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All forms of diabetes is becoming so common, it is almost as though society has become complacent about this. The prevalence is rising in most places despite public health interventions are trying to decrease the obesity epidemic that is supporting the diabetes issue. Diabetes has a number of complications that all combine together to put the foot at considerable risk from complications. These complications vary from a mild infection to the more critical complications like a need to amputate a limb due to a spreading infection or dead tissue. The complications associated with diabetes impact a wide variety of tissues in the body.

With regards to the foot, diabetes impacts the blood supply meaning that any damage to the foot is more likely to be serious because there is inadequate good blood flow allowing healing to take place. Diabetes also damages the nerves, so that if there is some damage, either major or minor like a skin cut, then no pain is sensed, so the area continues to be traumatised making the problem a great deal more severe. The body has lots of functions to fight infection, however in diabetes the reaction to an infection is much more sluggish than in those not having diabetes. Diabetes may also affect the eye and while they are a long way from the feet, enough eyesight is needed to see any issues that may have happened to the feet so it may be acted upon. Even the renal disease that frequently occurs in diabetes affects wound healing after the injury has been done and the presence of disease in the renal system can impact which drugs, such as antibiotics, may be used and sometimes that range can be very restricted.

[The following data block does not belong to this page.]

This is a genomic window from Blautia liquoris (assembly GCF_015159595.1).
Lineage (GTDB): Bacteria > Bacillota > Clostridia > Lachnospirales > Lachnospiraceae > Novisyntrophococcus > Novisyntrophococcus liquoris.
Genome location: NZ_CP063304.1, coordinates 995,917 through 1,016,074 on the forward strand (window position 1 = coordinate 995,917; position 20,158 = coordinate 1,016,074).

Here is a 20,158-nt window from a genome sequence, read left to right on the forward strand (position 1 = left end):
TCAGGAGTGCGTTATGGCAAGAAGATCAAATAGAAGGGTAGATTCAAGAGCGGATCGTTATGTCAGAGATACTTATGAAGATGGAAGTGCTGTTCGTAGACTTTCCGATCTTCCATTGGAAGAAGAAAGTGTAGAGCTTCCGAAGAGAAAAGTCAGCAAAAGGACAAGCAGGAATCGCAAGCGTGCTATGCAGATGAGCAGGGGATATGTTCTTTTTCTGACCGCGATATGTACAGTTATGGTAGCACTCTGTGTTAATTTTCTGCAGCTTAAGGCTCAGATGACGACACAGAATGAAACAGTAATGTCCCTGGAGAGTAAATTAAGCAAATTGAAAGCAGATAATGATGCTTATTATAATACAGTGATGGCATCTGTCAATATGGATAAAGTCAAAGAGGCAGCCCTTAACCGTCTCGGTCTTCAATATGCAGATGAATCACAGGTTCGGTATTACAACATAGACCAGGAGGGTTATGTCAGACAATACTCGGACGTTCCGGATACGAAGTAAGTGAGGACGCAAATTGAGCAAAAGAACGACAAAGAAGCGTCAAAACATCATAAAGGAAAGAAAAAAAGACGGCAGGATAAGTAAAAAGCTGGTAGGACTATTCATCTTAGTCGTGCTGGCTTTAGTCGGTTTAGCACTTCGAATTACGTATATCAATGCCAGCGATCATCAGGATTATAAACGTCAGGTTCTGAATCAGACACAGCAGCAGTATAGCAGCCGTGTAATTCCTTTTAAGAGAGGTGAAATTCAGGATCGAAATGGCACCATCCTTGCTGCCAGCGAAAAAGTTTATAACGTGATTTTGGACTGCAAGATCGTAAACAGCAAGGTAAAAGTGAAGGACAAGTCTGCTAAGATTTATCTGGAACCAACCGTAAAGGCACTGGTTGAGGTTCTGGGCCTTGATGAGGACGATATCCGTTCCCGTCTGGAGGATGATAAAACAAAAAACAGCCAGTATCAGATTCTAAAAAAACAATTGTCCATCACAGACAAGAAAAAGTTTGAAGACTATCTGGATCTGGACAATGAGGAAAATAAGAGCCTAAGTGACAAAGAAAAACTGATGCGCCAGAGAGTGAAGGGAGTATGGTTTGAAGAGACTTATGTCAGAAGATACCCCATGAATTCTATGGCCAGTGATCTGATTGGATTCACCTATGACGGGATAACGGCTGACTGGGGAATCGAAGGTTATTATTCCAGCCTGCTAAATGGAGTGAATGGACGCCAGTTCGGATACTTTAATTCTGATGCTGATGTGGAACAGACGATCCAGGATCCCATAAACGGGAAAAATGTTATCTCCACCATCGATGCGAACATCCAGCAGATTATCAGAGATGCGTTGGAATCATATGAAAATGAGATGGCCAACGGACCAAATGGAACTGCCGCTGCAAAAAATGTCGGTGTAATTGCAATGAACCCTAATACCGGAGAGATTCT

It is for all these reasons, and others not brought up, that those with diabetes have to take additional care of their feet. They must check out them on a regular basis to make sure that there is no damage and if there is damage they must get medical attention quickly. Above all, they must be regularly managed by a foot doctor.

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